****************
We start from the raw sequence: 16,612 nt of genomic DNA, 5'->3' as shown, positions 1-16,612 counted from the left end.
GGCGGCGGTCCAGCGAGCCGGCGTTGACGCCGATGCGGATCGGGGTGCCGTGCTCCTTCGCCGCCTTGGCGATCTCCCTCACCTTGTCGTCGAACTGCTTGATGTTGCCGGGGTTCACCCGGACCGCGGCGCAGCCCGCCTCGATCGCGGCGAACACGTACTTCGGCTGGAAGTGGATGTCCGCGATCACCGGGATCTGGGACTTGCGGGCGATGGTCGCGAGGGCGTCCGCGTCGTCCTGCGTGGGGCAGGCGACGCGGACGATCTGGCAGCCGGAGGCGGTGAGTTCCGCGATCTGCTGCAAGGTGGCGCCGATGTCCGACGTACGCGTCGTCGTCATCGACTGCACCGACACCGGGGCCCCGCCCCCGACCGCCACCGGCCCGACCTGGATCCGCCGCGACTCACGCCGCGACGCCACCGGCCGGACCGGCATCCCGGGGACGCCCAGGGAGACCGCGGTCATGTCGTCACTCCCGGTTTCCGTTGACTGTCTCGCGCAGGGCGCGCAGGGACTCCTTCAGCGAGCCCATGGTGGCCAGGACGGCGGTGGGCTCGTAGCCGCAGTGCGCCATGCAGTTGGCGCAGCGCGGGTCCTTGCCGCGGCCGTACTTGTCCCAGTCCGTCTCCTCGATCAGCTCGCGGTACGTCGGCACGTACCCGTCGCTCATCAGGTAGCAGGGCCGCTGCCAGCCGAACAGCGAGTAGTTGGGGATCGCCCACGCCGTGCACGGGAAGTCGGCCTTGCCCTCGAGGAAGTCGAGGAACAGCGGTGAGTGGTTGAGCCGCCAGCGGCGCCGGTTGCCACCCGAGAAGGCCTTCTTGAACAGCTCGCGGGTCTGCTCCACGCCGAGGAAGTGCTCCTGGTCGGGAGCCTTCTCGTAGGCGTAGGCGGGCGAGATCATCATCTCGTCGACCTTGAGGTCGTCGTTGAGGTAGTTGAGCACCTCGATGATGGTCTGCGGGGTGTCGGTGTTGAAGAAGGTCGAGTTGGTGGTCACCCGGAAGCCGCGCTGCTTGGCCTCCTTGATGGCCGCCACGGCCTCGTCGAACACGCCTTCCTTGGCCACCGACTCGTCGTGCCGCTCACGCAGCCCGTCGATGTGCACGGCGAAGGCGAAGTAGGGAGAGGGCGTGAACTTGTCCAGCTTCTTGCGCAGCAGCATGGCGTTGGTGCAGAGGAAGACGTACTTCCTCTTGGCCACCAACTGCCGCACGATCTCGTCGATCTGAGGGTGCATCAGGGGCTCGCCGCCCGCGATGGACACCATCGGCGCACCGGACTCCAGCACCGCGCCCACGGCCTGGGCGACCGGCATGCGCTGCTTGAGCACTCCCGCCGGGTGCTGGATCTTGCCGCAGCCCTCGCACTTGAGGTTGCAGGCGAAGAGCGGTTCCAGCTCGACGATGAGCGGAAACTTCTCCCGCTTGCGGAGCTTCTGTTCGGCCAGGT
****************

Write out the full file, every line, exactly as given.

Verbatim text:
We start from the raw sequence: 16,612 nt of genomic DNA, 5'->3' as shown, positions 1-16,612 counted from the left end.
GGCGGCGGTCCAGCGAGCCGGCGTTGACGCCGATGCGGATCGGGGTGCCGTGCTCCTTCGCCGCCTTGGCGATCTCCCTCACCTTGTCGTCGAACTGCTTGATGTTGCCGGGGTTCACCCGGACCGCGGCGCAGCCCGCCTCGATCGCGGCGAACACGTACTTCGGCTGGAAGTGGATGTCCGCGATCACCGGGATCTGGGACTTGCGGGCGATGGTCGCGAGGGCGTCCGCGTCGTCCTGCGTGGGGCAGGCGACGCGGACGATCTGGCAGCCGGAGGCGGTGAGTTCCGCGATCTGCTGCAAGGTGGCGCCGATGTCCGACGTACGCGTCGTCGTCATCGACTGCACCGACACCGGGGCCCCGCCCCCGACCGCCACCGGCCCGACCTGGATCCGCCGCGACTCACGCCGCGACGCCACCGGCCGGACCGGCATCCCGGGGACGCCCAGGGAGACCGCGGTCATGTCGTCACTCCCGGTTTCCGTTGACTGTCTCGCGCAGGGCGCGCAGGGACTCCTTCAGCGAGCCCATGGTGGCCAGGACGGCGGTGGGCTCGTAGCCGCAGTGCGCCATGCAGTTGGCGCAGCGCGGGTCCTTGCCGCGGCCGTACTTGTCCCAGTCCGTCTCCTCGATCAGCTCGCGGTACGTCGGCACGTACCCGTCGCTCATCAGGTAGCAGGGCCGCTGCCAGCCGAACAGCGAGTAGTTGGGGATCGCCCACGCCGTGCACGGGAAGTCGGCCTTGCCCTCGAGGAAGTCGAGGAACAGCGGTGAGTGGTTGAGCCGCCAGCGGCGCCGGTTGCCACCCGAGAAGGCCTTCTTGAACAGCTCGCGGGTCTGCTCCACGCCGAGGAAGTGCTCCTGGTCGGGAGCCTTCTCGTAGGCGTAGGCGGGCGAGATCATCATCTCGTCGACCTTGAGGTCGTCGTTGAGGTAGTTGAGCACCTCGATGATGGTCTGCGGGGTGTCGGTGTTGAAGAAGGTCGAGTTGGTGGTCACCCGGAAGCCGCGCTGCTTGGCCTCCTTGATGGCCGCCACGGCCTCGTCGAACACGCCTTCCTTGGCCACCGACTCGTCGTGCCGCTCACGCAGCCCGTCGATGTGCACGGCGAAGGCGAAGTAGGGAGAGGGCGTGAACTTGTCCAGCTTCTTGCGCAGCAGCATGGCGTTGGTGCAGAGGAAGACGTACTTCCTCTTGGCCACCAACTGCCGCACGATCTCGTCGATCTGAGGGTGCATCAGGGGCTCGCCGCCCGCGATGGACACCATCGGCGCACCGGACTCCAGCACCGCGCCCACGGCCTGGGCGACCGGCATGCGCTGCTTGAGCACTCCCGCCGGGTGCTGGATCTTGCCGCAGCCCTCGCACTTGAGGTTGCAGGCGAAGAGCGGTTCCAGCTCGACGATGAGCGGAAACTTCTCCCGCTTGCGGAGCTTCTGTTCGGCCAGGT